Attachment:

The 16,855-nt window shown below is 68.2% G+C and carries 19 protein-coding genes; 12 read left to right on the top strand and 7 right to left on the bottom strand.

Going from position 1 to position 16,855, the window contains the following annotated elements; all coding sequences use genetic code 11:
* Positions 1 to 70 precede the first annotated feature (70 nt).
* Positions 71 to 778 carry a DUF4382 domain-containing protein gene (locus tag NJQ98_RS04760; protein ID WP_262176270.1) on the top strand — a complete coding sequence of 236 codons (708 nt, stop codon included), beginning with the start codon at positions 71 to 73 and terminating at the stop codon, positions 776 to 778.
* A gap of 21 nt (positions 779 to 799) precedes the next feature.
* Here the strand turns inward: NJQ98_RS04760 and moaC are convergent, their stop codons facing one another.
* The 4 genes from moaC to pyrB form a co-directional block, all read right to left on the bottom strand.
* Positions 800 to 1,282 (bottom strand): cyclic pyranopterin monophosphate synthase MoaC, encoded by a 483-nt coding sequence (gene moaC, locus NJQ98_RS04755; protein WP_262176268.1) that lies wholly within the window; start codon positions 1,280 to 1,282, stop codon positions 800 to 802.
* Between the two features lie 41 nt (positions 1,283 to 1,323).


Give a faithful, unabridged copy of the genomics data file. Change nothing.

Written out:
The 16,855-nt window shown below is 68.2% G+C and carries 19 protein-coding genes; 12 read left to right on the top strand and 7 right to left on the bottom strand.

Going from position 1 to position 16,855, the window contains the following annotated elements; all coding sequences use genetic code 11:
* Positions 1 to 70 precede the first annotated feature (70 nt).
* Positions 71 to 778 carry a DUF4382 domain-containing protein gene (locus tag NJQ98_RS04760; protein ID WP_262176270.1) on the top strand — a complete coding sequence of 236 codons (708 nt, stop codon included), beginning with the start codon at positions 71 to 73 and terminating at the stop codon, positions 776 to 778.
* A gap of 21 nt (positions 779 to 799) precedes the next feature.
* Here the strand turns inward: NJQ98_RS04760 and moaC are convergent, their stop codons facing one another.
* The 4 genes from moaC to pyrB form a co-directional block, all read right to left on the bottom strand.
* Positions 800 to 1,282 (bottom strand): cyclic pyranopterin monophosphate synthase MoaC, encoded by a 483-nt coding sequence (gene moaC, locus NJQ98_RS04755; protein WP_262176268.1) that lies wholly within the window; start codon positions 1,280 to 1,282, stop codon positions 800 to 802.
* Between the two features lie 41 nt (positions 1,283 to 1,323).